Kimberly G Staying Steady

“After a year, I was about 99 percent better. I’m so thankful for the treatment.”

How a young patient benefited from a cutting-edge, non-invasive treatment for tremors.

For five years, Kimberly Giacomini, who has multiple sclerosis, suffered from a debilitating complication— tremors on the left side of her body that were so severe she had trouble walking and couldn’t tie her shoes or hold a drink in her left hand. Today, she’s no longer shaking thanks to a noninvasive procedure that’s being studied at Monmouth Medical Center (MMC).

The treatment, called gamma knife radiosurgery, involves delivering a high dose of targeted radiation to the brain. It creates a small lesion in the part of the brain that’s thought to be overactive in tremors. “Although 'knife’ is in the name, there’s no cutting with gamma knife,” says Ty Olson, MD, Medical Co-Director of the Gamma Knife Center at MMC. “The patient’s life is permanently improved with a single outpatient procedure.” Kimberly had the procedure in December 2015, and her tremors started to subside within a few months.

In one of the follow-up tests to gauge whether the procedure had worked, Kimberly had to pick up a glass of water and pour it into another glass, which she was happy to discover she could do.

“If I’d tried that prior to the treatment, the water would have been all over the floor,” says Kimberly, 38, who lives in Dunellen with her husband. “After a year, I was about 99 percent better. I’m so thankful for the treatment.”

Encouraging results

Kimberly initially tried medication to treat her tremors. (Drugs called beta blockers and anti-seizure medications are typically prescribed.) When her symptoms didn’t improve, she discovered she was eligible to participate in a clinical trial led by Sang Sim, MD, Medical Co-Director of the Gamma Knife Center at MMC. So far, more than 20 patients with various types of tremors that didn’t respond to medication have been treated with gamma knife radiosurgery at MMC. (See “Candidates for Gamma Knife Radiosurgery.”)

At the American Society for Radiation Oncology annual meeting in September 2019, Dr. Sim reported encouraging findings on 18 patients treated since 2013.

“Approximately 90 percent of our patients experienced a significant improvement in symptoms,” he says. “We looked at four different aspects of tremor, including postural, drawing, handwriting and functioning categories, and we saw improvements in all of them.” While most patients experienced life-changing reductions in their tremors six to 12 weeks after treatment, the average amount of time it took to improve was approximately six months.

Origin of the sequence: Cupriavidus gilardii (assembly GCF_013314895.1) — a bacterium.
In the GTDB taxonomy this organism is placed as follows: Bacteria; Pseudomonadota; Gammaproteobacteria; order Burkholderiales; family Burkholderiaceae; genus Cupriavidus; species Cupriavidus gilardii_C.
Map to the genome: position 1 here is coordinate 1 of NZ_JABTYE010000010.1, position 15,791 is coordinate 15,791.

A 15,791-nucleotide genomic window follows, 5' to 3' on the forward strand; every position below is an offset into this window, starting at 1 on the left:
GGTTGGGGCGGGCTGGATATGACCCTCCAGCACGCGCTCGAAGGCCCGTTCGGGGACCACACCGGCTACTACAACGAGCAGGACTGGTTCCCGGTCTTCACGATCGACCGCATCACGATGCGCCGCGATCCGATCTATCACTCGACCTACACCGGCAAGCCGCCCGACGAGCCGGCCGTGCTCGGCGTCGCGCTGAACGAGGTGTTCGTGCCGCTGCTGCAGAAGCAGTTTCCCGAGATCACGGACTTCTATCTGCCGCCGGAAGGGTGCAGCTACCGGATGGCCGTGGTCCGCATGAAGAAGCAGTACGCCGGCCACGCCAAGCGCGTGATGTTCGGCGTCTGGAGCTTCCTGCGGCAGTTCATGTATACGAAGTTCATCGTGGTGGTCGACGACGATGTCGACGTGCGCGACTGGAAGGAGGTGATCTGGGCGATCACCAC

While a handful of other gamma knife centers across the country have studied the treatment for tremor disorders, Dr. Sim says his group is one of the first to conduct a prospective clinical trial, in which patients are studied over the long term. “We want to further report patient outcomes so that we can establish gamma knife as more of a standard treatment,” he says.

Currently, the standard treatment for many patients with tremors who are not helped by medication is a surgical procedure known as deep brain stimulation (DBS), in which an electrode is placed in the brain. A battery-operated device that generates a pulse is connected to the electrode via a wire implanted under the skin in the upper chest, similar to a pacemaker. Many patients don’t want such an invasive procedure, says Dr. Sim. In addition, some patients may not be candidates for DBS because they are elderly or take medications such as blood thinners.

A better quality of life

Dr. Sim says gamma knife treatment results are comparable to those of DBS. If additional research supports the gamma knife approach, more tremor patients may benefit. “The advantage of this procedure is that it’s a one-shot dose,” says Dr. Sim. The treatment typically takes a few hours, and patients go home the same day.

Tremors typically don’t start improving until a few months or longer after the treatment, but this doesn’t surprise Dr. Sim. “Radiation has a bit of a delayed effect,” he says. “It takes time to create the lesion that disrupts what we believe is a neural pathway that’s contributing to these tremors.” The results, which appear to be permanent, are worth the wait. “It’s rewarding to help patients like Kimberly regain their ability to do things most of us take for granted, like holding a drink,” he says. “Kimberly’s young, and she should be able to do these things. When we saw that improvement in her, it brought tears to our eyes.”

Candidates for gamma knife radiosurgery

Tremors are involuntary muscle contractions that cause uncontrollable shaking, or trembling, in one or more areas of the body. They usually affect the hands and arms but also may occur in the legs, torso, head and vocal cords. Patients who suffer from the following types of tremors experienced improvement in the Monmouth Medical Center study of gamma knife radiosurgery:

  • Essential tremor, the most common type, can affect various parts of the body, but it affects the hands most often. It causes trembling while a person is performing a task, such as eating or writing.
  • Tremors related to Parkinson’s disease, a nervous system disorder
  • Tremors related to multiple sclerosis
  • Tremors with no definitive diagnosis

To learn more about this treatment option for tremors, call the Gamma Knife Center at 732.923.6562.